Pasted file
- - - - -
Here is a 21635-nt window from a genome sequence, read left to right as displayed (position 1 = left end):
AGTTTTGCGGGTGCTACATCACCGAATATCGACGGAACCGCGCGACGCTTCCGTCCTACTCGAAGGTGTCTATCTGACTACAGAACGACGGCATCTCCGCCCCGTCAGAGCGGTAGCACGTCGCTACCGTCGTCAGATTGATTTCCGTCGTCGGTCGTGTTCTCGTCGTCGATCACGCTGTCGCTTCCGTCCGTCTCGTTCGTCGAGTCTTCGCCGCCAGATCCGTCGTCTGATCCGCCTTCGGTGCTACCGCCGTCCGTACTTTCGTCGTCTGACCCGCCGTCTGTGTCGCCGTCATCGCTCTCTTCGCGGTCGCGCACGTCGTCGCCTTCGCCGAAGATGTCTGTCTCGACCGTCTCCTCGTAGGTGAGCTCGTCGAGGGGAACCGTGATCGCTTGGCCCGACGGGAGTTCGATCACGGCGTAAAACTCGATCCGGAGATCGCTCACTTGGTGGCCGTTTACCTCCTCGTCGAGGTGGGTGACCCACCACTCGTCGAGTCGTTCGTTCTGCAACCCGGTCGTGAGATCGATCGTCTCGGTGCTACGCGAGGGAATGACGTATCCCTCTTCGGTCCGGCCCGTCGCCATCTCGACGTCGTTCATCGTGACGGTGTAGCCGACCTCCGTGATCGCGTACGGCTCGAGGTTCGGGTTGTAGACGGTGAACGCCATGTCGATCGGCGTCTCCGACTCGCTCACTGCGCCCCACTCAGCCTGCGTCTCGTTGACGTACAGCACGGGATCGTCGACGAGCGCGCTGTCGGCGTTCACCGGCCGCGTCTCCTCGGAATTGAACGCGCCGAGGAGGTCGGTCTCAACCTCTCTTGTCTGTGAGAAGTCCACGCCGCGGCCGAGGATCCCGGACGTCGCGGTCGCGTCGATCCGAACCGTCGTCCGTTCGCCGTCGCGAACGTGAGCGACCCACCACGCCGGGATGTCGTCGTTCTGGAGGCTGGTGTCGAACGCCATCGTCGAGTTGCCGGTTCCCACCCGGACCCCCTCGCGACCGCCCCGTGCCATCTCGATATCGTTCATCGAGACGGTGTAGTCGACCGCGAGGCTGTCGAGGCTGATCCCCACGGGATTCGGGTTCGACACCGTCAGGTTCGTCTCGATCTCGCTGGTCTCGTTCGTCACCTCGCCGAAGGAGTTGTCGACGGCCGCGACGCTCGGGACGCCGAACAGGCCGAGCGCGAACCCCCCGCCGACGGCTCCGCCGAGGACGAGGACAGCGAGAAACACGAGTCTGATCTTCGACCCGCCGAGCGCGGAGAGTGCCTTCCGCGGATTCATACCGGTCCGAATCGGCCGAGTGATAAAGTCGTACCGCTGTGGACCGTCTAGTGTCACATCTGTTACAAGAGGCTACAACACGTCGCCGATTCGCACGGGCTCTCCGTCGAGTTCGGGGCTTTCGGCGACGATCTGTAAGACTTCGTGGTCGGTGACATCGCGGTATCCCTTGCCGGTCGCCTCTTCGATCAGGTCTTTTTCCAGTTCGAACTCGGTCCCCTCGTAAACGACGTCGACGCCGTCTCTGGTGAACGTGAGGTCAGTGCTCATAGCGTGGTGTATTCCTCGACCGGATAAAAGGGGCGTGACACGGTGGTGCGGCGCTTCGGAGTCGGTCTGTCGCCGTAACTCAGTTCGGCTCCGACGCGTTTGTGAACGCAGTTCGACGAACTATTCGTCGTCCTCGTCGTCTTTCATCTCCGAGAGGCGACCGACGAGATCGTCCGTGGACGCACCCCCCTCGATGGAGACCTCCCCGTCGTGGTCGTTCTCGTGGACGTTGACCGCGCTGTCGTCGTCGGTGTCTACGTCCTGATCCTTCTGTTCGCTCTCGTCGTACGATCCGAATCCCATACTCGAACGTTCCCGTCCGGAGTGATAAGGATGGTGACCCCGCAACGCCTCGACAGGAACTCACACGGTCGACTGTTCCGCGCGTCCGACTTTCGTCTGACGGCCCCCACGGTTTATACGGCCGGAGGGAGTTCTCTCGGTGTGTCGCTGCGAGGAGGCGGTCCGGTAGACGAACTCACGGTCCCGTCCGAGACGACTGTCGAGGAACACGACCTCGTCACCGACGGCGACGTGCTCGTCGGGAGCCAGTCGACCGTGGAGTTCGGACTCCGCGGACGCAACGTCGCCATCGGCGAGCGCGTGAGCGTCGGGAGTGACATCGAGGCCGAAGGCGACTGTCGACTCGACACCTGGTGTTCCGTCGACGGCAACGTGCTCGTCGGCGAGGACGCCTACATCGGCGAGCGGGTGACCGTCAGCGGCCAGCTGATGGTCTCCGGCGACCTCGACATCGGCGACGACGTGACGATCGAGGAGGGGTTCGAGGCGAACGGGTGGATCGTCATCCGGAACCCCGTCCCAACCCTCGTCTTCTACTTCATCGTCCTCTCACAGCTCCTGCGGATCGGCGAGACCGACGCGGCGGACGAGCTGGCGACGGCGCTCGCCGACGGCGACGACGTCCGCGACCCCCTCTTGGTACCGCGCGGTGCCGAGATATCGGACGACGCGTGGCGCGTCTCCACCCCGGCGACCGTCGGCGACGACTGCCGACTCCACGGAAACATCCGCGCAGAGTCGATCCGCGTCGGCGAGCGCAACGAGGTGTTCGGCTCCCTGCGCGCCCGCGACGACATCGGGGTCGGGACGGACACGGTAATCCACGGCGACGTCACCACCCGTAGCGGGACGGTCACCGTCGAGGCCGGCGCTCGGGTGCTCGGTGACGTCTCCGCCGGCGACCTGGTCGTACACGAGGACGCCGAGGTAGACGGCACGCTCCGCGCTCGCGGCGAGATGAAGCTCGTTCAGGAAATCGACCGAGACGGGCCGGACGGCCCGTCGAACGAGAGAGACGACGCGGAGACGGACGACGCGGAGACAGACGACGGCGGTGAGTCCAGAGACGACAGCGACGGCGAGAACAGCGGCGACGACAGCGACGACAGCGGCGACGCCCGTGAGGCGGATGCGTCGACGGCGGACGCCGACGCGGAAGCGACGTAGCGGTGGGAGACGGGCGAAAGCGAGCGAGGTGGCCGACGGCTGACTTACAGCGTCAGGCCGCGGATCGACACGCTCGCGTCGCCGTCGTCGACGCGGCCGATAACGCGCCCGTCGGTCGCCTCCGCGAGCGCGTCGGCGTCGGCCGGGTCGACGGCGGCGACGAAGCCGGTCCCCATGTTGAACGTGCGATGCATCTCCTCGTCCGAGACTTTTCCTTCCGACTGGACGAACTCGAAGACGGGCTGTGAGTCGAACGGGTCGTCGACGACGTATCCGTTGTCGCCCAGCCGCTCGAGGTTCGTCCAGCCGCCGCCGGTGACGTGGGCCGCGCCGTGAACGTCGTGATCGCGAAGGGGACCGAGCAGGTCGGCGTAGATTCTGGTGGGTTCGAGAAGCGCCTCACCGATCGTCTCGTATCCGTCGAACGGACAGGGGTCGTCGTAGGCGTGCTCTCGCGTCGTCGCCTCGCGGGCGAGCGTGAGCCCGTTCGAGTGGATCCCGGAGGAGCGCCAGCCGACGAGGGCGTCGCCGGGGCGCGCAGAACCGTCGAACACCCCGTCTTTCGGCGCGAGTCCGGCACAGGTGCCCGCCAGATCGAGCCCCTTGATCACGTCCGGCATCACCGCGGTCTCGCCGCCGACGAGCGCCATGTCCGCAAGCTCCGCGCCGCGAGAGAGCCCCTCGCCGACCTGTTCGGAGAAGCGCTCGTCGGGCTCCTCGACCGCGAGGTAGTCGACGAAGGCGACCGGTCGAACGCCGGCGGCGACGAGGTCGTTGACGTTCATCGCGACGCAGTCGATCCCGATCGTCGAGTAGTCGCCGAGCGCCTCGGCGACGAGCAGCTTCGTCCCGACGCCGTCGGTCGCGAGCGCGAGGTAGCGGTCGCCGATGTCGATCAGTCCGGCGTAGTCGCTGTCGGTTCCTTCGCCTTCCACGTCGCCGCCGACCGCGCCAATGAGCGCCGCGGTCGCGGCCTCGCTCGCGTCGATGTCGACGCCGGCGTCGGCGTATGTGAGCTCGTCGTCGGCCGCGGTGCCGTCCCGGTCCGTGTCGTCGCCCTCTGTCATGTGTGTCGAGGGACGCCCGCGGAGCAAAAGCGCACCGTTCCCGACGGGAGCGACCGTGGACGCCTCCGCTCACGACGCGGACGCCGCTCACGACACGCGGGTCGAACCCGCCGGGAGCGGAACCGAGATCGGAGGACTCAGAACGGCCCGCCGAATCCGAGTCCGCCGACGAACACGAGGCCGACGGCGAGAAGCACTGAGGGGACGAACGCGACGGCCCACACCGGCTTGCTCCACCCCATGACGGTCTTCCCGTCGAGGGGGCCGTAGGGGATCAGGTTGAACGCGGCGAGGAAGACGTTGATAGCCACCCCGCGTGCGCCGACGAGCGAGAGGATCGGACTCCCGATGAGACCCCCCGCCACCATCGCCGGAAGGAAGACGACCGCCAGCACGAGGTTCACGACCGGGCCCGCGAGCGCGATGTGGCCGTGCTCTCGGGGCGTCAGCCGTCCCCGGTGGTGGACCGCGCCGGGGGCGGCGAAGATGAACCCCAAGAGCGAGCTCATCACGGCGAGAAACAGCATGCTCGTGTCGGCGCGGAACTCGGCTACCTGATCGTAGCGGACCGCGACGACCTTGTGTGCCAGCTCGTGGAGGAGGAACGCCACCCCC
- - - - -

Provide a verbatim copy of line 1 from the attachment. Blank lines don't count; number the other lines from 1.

Here is a 21635-nt window from a genome sequence, read left to right as displayed (position 1 = left end):